Gram Parsons: The Godfather of Americana

Given everything that “Americana” has turned out to be, Gram Parsons’ legacy is not just deserved, but overdue. Everything he touched helped nurture a genre that has become a mainstay not just in North America, but throughout the world. He fronted The Byrds and The Flying Burrito Brothers, demonstrating a fragility that impressed Rolling Stones’ songwriter Keith Richards immensely. Parsons created an act that was as much focused on his voice as it was on the guitar underneath.

Sweetheart of The Rodeo featured one of his most impressive compositions, “One Hundred Years from Now”, which featured Roger McGuinn on second vocal. Parsons was an integral member of The Byrds to the public, although McGuinn and Chris Hillman considered him to be more of a session player, and paid him accordingly. (Hillman stated that the reasons were purely pragmatic; “..that was the only way we could get him to turn up.”)

But listening to the album now, it’s easy to discern a certain admiration from the band towards the more spontaneous singer now performing up-front. His time with The Byrds came to an end, inspired in part by a conversation he enjoyed with Mick Jagger concerning the band’s forthcoming tour in South Africa.

Never one to sit idly by, he carried on this passion for country music with The Flying Burrito Brothers, a band that melded gospel with folk, blues, and some strands of rock ‘ n ‘ roll. The Gilded Palace of Sin was released in 1969, at a time when folk was pivoting in a number of interesting directions, yet its influence was assured, such was the commitment to the vocal performances and guitar arpeggios.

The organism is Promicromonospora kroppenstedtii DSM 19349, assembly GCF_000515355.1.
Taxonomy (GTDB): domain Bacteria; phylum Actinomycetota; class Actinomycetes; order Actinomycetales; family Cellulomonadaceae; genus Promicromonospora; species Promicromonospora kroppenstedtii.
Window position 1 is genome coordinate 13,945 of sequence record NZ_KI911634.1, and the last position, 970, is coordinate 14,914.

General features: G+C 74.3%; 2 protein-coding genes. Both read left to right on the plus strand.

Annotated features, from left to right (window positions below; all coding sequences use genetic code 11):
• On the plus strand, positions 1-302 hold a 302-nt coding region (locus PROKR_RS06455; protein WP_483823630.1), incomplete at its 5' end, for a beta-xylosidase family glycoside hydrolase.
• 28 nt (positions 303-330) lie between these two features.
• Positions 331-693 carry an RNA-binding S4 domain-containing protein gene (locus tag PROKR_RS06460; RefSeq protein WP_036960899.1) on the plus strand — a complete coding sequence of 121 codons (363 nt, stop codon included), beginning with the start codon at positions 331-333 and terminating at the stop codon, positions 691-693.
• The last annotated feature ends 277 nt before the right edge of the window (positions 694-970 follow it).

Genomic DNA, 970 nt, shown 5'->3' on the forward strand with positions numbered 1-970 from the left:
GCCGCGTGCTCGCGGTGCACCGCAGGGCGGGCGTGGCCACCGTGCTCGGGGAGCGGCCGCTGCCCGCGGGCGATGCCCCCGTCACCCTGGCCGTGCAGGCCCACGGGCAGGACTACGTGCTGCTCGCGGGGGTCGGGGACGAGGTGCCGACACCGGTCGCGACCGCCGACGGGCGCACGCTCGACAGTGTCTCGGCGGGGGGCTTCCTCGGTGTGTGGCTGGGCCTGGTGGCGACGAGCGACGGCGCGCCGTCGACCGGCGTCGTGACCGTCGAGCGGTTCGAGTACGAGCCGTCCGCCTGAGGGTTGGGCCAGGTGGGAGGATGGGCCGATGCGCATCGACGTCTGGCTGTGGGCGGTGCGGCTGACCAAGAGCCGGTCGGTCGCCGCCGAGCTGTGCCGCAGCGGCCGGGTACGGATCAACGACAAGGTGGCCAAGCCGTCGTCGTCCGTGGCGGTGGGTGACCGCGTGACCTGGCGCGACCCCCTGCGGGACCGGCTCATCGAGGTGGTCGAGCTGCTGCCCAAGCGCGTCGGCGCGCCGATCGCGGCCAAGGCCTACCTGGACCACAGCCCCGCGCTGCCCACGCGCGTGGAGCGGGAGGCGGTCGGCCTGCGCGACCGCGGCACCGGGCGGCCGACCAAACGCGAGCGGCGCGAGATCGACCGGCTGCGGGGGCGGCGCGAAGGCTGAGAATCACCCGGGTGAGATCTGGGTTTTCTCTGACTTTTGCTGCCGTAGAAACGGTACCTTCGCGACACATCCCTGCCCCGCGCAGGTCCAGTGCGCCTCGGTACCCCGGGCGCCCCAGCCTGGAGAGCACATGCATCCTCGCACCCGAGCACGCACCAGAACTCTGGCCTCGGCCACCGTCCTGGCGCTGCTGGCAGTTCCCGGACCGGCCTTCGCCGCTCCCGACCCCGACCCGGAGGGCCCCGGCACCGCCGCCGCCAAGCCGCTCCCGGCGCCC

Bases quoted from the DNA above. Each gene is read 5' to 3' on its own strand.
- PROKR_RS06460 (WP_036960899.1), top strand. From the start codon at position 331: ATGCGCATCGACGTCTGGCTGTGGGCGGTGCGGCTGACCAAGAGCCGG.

The occasionally dreamlike atmosphere was typical of its commitment to the song catalog that had built America during the 20th century. The album stands as one of the most impressive debuts of its ilk, pinpointing a direction mirrored by many in the years that followed.

“Juanita” held some gorgeous lyrics (“No affection were the words that stuck on my mind/When she walked out on me for the very last time,” are practically Lennonesque in their demonstration), but there was no shortage of aphorisms on the album. The band found it difficult to get onto the airwaves, but according to Hillman, they enjoyed playing outlaws, as it propelled their image further.

We haven’t talked about his work with Emmylou Harris. Grievous Angel was a wonderful confluence of Harris’ secondary vocal, melding beautifully off Parsons’ more rugged vocal. My personal favorite? It has to be “Hearts On Fire.”

Punctuated by Bernie Leadon’s jaunty guitar lines, the song proved to be something of a blues standard, showcasing the pair’s elegant gift for harmonizing together. What it might have led to isn’t worth speculating on, because Parsons died on September 19, 1973. At 26, he was devastatingly young, but there’s no denying the power in his voice which was bolstered by a passion for his surroundings, and a genuine, unvarnished love for music.

It’s been fifty years, but his legacy lives on and should be celebrated accordingly. I’d start with any of the three albums I mentioned in this article, but he never released a dud. When I interviewed Pamela des Barres in 2021, I was impressed by her choice when she nominated Parsons as her favorite singer. “People ask me who my favorite band is, and it’s The Flying Burrito Brothers,” she smiled. “People are always surprised: they expect me to say the Stones or Zeppelin… I’ve never been more moved musically than I was by Gram Parsons [singing for] The Flying Burrito Brothers.”

-Eoghan Lyng

Photo: Gram Parsons (public domain)


Other Posts You Might Like

1 comment on “Gram Parsons: The Godfather of Americana

  1. And where can I read that interview with Des Barres?

Leave a Reply (and please be kind!)